• Nurtured customers: as mentioned in the fourth article of our series, nurtured customers act as dedicated brand advocates. Their strong belief in your cause and product offerings pushes them to do all your force-multiplying work for free!
  • Sponsored customer events: they present you with opportunities of bonding with your customers and measure their requirements and satisfaction. Giving them special deals and attention (free tickets to a big event, vouchers, pre-launch product testing, giveaways, etc.) Will exponentially multiply your efforts by increasing their word-of-mouth.
  • Industry conferences: they will expose you to major distributors, new markets, and potential clients. Such connections can increase your brand recognition and multiply your existing sales and marketing efforts.
  • Partnerships with complementary businesses: the right mergers and acquisitions can multiply your resources (related products and better distribution networks) and enhance your brand image.
  • Data and analytics: leveraging big data and analytics helps you effectively predict your company’s future and anticipate near-term changes by evaluating industry trends and directions. 

Business Cadence

Business cadence is like a rhythmic sequence of routines and organizational processes and systems that happen with varying frequencies within the business. It can include weekly/monthly meetings, staff reviews, performance analyses, quarterly releases, etc. 

This is because regular communication between the leaders/managers and the staff is vital for managing the team members and resources, as well as overall business growth. When implemented correctly in your daily work routine, business cadence can-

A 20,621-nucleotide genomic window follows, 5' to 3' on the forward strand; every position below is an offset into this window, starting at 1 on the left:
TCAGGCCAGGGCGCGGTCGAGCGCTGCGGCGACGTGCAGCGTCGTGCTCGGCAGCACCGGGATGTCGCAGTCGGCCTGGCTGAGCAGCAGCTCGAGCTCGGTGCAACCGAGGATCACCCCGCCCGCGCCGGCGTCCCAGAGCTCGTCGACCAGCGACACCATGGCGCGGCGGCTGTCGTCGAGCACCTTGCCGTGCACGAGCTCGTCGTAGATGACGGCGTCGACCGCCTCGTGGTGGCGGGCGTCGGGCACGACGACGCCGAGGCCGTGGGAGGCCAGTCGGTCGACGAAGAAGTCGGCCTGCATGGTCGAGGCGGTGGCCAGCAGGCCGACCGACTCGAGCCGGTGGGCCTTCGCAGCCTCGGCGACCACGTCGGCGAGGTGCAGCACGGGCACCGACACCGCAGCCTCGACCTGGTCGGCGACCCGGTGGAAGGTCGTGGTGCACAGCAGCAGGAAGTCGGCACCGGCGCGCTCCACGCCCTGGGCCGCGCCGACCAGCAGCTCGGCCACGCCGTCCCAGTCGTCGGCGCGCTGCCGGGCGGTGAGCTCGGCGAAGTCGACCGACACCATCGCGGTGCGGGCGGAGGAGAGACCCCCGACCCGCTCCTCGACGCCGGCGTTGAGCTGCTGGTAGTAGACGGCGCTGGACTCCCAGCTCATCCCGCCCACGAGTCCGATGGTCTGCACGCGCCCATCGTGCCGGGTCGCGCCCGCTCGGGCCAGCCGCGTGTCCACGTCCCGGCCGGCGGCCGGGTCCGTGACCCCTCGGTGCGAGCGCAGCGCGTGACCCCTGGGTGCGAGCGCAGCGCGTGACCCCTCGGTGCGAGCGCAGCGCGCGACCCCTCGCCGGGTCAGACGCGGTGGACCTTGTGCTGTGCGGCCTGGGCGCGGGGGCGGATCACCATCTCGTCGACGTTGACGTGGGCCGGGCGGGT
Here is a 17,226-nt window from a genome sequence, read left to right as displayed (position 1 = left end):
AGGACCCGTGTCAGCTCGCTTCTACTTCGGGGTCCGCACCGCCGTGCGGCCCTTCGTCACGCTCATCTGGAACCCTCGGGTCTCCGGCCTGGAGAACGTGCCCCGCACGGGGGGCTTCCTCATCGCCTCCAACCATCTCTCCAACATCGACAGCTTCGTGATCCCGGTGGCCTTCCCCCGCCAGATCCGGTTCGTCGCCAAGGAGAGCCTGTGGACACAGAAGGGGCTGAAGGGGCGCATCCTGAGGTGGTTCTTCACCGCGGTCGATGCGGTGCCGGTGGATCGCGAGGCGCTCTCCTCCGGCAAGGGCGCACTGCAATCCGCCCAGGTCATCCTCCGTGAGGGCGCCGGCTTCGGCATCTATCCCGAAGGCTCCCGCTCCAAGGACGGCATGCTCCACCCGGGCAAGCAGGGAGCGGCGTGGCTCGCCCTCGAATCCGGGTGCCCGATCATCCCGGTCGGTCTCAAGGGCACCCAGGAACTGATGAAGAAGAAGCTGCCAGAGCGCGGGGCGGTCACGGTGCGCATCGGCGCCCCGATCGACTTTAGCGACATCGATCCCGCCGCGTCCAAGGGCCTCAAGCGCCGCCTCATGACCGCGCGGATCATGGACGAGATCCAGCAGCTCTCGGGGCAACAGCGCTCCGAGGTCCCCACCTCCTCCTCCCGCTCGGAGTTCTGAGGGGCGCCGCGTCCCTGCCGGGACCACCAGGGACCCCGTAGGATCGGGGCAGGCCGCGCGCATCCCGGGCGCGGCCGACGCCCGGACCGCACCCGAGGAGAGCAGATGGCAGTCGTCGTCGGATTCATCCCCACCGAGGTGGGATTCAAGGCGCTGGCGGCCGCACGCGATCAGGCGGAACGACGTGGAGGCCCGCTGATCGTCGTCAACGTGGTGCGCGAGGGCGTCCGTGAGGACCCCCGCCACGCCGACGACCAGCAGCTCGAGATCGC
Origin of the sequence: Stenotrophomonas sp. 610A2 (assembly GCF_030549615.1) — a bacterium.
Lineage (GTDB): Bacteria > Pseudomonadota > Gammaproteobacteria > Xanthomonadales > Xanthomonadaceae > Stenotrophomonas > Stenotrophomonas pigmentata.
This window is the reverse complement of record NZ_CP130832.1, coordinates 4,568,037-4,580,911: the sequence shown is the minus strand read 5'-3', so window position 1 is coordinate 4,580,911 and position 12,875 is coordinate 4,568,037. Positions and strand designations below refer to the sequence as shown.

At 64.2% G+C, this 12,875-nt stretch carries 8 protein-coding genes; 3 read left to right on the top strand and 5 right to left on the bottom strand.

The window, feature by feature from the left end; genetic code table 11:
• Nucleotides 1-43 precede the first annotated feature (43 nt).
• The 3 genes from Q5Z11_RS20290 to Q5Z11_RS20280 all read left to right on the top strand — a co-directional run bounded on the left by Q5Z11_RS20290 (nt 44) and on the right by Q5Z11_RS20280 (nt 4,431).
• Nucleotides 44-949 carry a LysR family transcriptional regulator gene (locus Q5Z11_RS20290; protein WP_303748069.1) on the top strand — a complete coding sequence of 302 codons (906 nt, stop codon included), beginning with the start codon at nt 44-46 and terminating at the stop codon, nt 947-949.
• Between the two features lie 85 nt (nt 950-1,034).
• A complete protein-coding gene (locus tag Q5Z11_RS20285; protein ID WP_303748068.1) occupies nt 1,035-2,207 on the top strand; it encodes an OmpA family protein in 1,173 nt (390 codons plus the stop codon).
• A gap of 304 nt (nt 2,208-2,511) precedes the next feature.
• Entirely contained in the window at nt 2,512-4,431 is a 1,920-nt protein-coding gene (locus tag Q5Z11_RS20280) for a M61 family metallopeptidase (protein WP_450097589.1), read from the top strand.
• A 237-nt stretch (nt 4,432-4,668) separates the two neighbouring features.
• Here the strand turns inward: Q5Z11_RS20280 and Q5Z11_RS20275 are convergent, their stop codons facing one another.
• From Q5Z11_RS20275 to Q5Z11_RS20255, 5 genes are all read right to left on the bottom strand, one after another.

• drive team collaboration
  • identify and break down barriers and silos 
  • promote problem-solving and organizational change
  • keep the employees engaged and foster productive interactions
  • enhance talent retention, employee onboarding, and knowledge sharing

This, in turn, increases business efficiency and in turn, enables project success and overall business growth. 

Just start bringing your team together at a dedicated time and venue for discussing vital topics, sharing information, and productive interaction. This is enough to establish a basic cadence within your organization. 

Once they get familiar with this rhythmic culture of regular meetings, implement it with your project personnel, functional groups, sub-contractors, and most importantly, your customers. 

Some daily cadences can include:

  • automated time tracking to assess the profitability of your projects, quote future work, and improve accuracy
  • daily tasks to be emailed to your teams’ individual inboxes with tools like ‘Daily Digest’
  • daily morning huddles or stand-up meetings with the leadership teams to check the actions planned and assess the progression across the project

Weekly WIP meetings, department updates, pipeline reviews, and resource tracking and forecasting can be good weekly cadences to judge your organization’s resourcing efficiency and possible shortfalls. Lastly, monthly cadences like end-of-the-month closing, invoicing, board meetings, and revenue forecasting can help inform monthly conversations and planning.

All these cadences can help unify your stakeholders in the present, engage them for future goals, and shape the future growth and overall success of your organization. But this is not the end! 

Because ascension further involves leveraging KPI dashboards, best estimate assessments, performance review systems, optimization plans, investment plans, etc., and analyzing your costs, cash flow, competitive trends, portfolios, and much more. 

To discover more about them and effectively expand the scope of your business for a more out-and-out business ascension, get in touch with the best sales growth consulting for SMBs in Bangalore.